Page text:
Giving Up the Fight
Sheila Hageman
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My whole life has been spent fighting. Not other people, but myself. As a child I was very shy and sad. I took up writing as an escape to my loneliness and fear of life. I wrote about my dreams, my hopes and my imaginary worlds. I created worlds within my mind where I felt safe and happy, but I could never achieve that good feeling in the real world. I never thought I was good enough although I struggled to be loved and accepted by all.

I began modeling and acting at the age of thirteen and this became my new dream. My parents divorced at right about the same time and I refused to allow myself to feel any anger or sadness; I just pressed on. I was successful in local theatre in Connecticut and planned my big move to New York City. I became a stripper at age eighteen to earn enough money to pursue the acting. All the while I struggled with eating problems and self-esteem issues, even though I had thousands of people telling me I was beautiful and desirable. I didn't believe it myself.

I bordered on the edge of suicidal tendencies and starvation diets through my late teens and early twenties. I made the move to New York and was lucky to land a role in a touring theatre, which I traveled with for a few years. Even amidst all these good things that were happening, I struggled against a heavy cloud of despair every day. There wasn't a single day gone by that I didn't contemplate suicide to rid myself of my sadness.

Acting is a very difficult career choice, and I realized I didn't want to be competing for the rest of my life. I felt it wasn't a healthy choice for someone like me, so prone to hating myself. The last straw to finally awake me to my depths of depression was when I spent over a year in an abusive relationship. Ending that situation finally for good, I realized I did want to live and be happy, but I just didn't know how. I got a normal office job with insurance benefits and decided it was time to learn to accept myself for who I was. Fighting against myself was never going to be a solution to anything.

I was diagnosed with depression about five years ago when I was twenty-four years old. I began seeing a psychiatrist every week and each visit he wanted to put me on medication. I fought this. I refused to take any medication because I saw it as a sign of weakness, and I wanted to be able to get better without its help.

I began attending Hunter College in the evenings, determined to have a normal life. I discovered a joy of learning, which I had never known before. My interest was rekindled in writing and I began to write a memoir of my experiences as a depressed stripper and model.

My insurance ran out for the year and I stopped seeing my psychiatrist. I discovered that even though I hadn't made tremendous progress in recovery that I could live day to day with suicidal feelings and get by. The depressions got worse and worse, as I projected my feelings of unworthiness onto my schoolwork. Although I was a straight A student, I felt pressured to be perfect. I felt it was the only way to be loved by others.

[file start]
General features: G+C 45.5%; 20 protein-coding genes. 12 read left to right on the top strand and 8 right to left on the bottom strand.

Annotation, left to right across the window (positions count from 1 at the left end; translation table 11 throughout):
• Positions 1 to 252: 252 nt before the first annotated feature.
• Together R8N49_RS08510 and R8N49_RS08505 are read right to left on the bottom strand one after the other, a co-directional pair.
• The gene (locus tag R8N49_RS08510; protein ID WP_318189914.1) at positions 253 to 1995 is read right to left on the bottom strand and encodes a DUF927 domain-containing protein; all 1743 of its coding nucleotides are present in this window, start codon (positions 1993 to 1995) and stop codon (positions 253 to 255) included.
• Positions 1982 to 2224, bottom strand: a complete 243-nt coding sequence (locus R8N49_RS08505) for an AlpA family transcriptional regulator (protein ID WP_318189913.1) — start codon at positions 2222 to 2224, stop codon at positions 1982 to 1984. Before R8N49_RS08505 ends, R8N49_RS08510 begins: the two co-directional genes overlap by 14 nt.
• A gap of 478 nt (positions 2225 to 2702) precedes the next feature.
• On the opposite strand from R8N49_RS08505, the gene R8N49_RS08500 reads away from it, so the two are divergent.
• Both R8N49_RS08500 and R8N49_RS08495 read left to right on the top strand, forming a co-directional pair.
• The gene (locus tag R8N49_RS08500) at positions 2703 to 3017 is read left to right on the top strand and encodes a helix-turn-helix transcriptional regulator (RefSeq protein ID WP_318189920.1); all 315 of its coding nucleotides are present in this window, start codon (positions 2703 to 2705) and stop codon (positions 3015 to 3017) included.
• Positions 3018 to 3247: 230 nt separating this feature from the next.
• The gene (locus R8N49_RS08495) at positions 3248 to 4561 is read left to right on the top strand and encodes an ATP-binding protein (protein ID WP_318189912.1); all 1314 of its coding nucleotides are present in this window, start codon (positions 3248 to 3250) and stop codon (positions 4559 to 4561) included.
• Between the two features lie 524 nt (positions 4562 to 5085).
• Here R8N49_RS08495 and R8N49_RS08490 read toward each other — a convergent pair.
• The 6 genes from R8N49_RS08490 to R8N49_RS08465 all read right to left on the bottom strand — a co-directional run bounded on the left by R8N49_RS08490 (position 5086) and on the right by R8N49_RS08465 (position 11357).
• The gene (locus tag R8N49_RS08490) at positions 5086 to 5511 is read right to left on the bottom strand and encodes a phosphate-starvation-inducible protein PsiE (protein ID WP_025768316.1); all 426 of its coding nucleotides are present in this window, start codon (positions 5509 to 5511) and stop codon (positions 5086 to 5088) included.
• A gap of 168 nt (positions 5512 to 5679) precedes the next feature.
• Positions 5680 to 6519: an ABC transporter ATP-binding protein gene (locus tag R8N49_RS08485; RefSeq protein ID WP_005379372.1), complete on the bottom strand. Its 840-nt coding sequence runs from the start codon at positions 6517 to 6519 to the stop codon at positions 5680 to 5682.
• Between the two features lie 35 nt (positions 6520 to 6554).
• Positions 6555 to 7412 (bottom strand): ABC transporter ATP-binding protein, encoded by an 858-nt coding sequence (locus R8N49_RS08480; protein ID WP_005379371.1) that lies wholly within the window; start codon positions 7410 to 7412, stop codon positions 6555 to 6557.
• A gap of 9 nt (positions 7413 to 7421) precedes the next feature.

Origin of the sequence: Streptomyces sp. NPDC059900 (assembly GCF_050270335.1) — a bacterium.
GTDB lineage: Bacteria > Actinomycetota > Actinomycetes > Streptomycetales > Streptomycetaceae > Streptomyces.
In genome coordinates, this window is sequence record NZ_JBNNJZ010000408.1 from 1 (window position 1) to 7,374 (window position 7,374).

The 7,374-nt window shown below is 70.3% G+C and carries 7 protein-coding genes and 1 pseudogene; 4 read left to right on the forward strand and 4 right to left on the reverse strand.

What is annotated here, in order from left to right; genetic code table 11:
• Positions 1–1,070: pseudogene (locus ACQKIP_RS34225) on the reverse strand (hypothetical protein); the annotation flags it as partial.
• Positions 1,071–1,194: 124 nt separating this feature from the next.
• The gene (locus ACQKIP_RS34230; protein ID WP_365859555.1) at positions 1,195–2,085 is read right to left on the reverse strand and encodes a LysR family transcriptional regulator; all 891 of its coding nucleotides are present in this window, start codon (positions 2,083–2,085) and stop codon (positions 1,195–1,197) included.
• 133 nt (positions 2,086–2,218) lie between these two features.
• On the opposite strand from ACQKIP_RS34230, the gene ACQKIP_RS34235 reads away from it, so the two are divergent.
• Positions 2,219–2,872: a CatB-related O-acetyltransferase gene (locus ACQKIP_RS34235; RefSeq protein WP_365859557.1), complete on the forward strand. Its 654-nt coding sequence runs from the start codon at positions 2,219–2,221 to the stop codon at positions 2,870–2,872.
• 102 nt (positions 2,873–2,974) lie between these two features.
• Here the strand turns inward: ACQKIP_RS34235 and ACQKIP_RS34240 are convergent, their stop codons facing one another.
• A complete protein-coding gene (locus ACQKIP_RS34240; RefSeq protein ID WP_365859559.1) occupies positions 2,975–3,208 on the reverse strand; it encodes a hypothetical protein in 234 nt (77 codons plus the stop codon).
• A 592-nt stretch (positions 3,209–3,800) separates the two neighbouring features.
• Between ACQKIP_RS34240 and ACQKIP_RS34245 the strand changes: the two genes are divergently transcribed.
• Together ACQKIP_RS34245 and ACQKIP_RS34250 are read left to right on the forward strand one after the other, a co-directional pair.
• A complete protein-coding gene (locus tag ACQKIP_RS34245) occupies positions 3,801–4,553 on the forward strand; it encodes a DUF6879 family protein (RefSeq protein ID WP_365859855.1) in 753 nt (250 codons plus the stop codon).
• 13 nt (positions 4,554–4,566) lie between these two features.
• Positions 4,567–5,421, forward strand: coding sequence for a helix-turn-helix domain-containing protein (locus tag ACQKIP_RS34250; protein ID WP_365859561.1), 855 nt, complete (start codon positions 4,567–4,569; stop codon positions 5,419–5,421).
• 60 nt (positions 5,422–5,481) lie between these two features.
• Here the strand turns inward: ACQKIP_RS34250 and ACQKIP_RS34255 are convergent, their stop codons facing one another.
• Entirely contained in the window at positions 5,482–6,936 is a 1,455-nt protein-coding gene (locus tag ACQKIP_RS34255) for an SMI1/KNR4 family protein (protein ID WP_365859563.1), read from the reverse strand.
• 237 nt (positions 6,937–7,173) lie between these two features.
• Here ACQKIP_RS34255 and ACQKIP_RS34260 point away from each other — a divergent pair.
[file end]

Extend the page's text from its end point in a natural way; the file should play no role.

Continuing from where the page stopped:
A little over a year ago I began suffering from severe bouts of depression again and I was concerned for myself, as I felt unable to deal with the negative voices I heard. When it reached the point that I was dragging sharp metal objects across my arms to get some relief from my internal pain, I knew I needed to try therapy again, but this time with a different doctor.

I found a man who I trust and I feel is helping me to learn to live again. When I first entered therapy with him we discussed medication and I came to the realization that I should stop fighting something that might be able to help me. I have been taking Prozac and Wellbutrin for a year now. I am not embarrassed to say it, even with all the negative "Prozac Nation" hoopla we hear so much about. I needed help and this drug has helped me to feel like I can get better. I go to therapy every other week and am working out the anger and sadness that was built up inside of me for so long.

I still get depressed, but I am learning how to cope with the things I cannot change. I still feel the urge to fight against the depression when I feel it rising, but that never works. I have found I need to release myself into the pain and truly face it head on if I am ever going to be free from its overwhelming grasp. The most important lesson I have learned is that I will always have conflicting feelings within myself; it is simply a part of being human. I must accept this about myself and live in spite of it.

I am currently in a loving relationship and feeling better about myself. I feel proud of myself every day that I write and am excited as I begin my journey to find a publisher for my memoir, All this Useless Beauty: My Life as an Exotic Dancer. I still struggle with my need to be perfect, but one day at a time I learn to love myself a little more.

I hope there will be a day when I no longer need medication, but until then, I have reached the point where I am willing to admit I need help. I have given up the fight, and instead started the healing. It is happening every day. It is happening even now as I write.
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